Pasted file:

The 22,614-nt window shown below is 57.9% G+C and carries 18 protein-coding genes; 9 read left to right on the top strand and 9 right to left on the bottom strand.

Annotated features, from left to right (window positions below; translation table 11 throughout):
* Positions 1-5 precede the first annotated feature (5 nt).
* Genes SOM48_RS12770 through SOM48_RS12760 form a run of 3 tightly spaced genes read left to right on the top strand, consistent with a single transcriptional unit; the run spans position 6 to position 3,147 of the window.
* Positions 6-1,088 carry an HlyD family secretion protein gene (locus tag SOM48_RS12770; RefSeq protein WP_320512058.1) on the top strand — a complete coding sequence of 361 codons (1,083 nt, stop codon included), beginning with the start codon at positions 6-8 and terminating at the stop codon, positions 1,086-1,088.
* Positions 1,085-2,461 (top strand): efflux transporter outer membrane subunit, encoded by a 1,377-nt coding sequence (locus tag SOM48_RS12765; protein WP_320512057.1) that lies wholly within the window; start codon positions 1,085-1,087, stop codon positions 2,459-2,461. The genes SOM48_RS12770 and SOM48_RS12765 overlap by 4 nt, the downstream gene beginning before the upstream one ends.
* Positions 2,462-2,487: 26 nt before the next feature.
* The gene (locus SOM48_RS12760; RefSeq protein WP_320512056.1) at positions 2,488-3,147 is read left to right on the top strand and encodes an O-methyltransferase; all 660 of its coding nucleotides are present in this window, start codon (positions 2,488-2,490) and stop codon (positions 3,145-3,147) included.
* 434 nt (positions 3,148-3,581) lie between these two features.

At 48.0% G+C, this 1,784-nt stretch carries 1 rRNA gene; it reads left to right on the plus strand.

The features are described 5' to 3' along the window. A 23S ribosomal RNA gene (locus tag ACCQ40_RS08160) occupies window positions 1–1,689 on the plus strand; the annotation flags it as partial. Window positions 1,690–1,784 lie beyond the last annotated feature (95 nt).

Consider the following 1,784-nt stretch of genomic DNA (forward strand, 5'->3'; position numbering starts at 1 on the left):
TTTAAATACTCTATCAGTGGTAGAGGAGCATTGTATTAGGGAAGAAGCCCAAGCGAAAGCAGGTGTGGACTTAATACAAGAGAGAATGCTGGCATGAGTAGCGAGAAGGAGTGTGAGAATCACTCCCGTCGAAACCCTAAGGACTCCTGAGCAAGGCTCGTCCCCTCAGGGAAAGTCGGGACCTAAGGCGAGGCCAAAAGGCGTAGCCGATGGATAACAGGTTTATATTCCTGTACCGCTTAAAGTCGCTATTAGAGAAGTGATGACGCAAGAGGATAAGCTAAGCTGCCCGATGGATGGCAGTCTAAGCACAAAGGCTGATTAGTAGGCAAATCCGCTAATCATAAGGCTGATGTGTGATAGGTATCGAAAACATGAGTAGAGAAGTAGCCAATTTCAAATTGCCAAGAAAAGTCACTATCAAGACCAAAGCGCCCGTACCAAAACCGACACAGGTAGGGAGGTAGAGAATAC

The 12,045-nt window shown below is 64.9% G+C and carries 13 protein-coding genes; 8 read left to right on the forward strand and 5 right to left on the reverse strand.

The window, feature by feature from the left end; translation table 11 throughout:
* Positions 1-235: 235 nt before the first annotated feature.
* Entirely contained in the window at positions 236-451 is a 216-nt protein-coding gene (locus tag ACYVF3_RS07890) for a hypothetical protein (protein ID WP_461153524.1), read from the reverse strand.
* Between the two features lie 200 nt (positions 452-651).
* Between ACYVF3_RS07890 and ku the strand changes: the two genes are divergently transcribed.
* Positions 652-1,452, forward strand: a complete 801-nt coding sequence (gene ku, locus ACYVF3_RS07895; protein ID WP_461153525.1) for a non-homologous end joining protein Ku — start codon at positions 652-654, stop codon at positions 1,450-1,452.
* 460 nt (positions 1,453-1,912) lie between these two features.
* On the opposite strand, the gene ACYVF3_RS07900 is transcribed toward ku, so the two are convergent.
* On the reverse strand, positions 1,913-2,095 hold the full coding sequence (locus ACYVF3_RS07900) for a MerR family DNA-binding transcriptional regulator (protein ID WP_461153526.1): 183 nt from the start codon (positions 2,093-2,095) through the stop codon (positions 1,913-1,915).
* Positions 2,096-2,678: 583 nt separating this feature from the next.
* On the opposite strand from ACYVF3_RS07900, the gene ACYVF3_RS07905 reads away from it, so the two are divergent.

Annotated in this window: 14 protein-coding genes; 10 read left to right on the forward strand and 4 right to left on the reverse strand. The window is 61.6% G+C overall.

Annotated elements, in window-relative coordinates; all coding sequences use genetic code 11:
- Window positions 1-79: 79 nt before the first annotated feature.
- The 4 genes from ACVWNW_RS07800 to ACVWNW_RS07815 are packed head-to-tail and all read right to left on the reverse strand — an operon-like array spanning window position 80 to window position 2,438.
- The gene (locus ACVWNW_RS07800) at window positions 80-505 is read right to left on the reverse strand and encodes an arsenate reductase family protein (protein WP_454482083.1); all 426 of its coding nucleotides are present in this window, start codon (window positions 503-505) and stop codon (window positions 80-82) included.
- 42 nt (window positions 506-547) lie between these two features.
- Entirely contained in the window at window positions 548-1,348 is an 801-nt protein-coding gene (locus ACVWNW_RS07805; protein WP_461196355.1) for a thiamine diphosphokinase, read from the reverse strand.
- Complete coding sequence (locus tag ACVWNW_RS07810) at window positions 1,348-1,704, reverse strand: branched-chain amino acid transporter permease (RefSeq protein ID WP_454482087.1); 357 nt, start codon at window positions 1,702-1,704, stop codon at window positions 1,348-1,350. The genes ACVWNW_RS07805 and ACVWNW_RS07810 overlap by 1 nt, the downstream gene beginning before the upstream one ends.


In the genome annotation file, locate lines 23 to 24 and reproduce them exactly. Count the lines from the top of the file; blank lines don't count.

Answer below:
* On the reverse strand, positions 1,913-2,095 hold the full coding sequence (locus ACYVF3_RS07900) for a MerR family DNA-binding transcriptional regulator (protein ID WP_461153526.1): 183 nt from the start codon (positions 2,093-2,095) through the stop codon (positions 1,913-1,915).
* Positions 2,096-2,678: 583 nt separating this feature from the next.